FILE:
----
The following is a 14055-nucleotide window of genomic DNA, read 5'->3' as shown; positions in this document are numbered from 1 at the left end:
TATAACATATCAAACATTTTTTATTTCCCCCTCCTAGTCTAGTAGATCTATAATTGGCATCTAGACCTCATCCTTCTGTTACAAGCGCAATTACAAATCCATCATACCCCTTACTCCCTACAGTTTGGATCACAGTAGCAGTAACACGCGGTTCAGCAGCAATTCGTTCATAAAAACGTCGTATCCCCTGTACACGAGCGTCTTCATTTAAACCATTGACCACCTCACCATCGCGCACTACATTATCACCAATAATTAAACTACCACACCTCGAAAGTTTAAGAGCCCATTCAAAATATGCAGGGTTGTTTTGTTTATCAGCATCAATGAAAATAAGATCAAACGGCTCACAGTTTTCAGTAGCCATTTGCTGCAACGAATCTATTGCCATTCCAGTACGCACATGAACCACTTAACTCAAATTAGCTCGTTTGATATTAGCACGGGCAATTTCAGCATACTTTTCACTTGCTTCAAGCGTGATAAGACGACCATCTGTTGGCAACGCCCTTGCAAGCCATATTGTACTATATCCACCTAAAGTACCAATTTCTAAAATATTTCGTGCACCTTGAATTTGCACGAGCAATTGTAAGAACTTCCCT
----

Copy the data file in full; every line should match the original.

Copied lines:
The following is a 14055-nucleotide window of genomic DNA, read 5'->3' as shown; positions in this document are numbered from 1 at the left end:
TATAACATATCAAACATTTTTTATTTCCCCCTCCTAGTCTAGTAGATCTATAATTGGCATCTAGACCTCATCCTTCTGTTACAAGCGCAATTACAAATCCATCATACCCCTTACTCCCTACAGTTTGGATCACAGTAGCAGTAACACGCGGTTCAGCAGCAATTCGTTCATAAAAACGTCGTATCCCCTGTACACGAGCGTCTTCATTTAAACCATTGACCACCTCACCATCGCGCACTACATTATCACCAATAATTAAACTACCACACCTCGAAAGTTTAAGAGCCCATTCAAAATATGCAGGGTTGTTTTGTTTATCAGCATCAATGAAAATAAGATCAAACGGCTCACAGTTTTCAGTAGCCATTTGCTGCAACGAATCTATTGCCATTCCAGTACGCACATGAACCACTTAACTCAAATTAGCTCGTTTGATATTAGCACGGGCAATTTCAGCATACTTTTCACTTGCTTCAAGCGTGATAAGACGACCATCTGTTGGCAACGCCCTTGCAAGCCATATTGTACTATATCCACCTAAAGTACCAATTTCTAAAATATTTCGTGCACCTTGAATTTGCACGAGCAATTGTAAGAACTTCCCT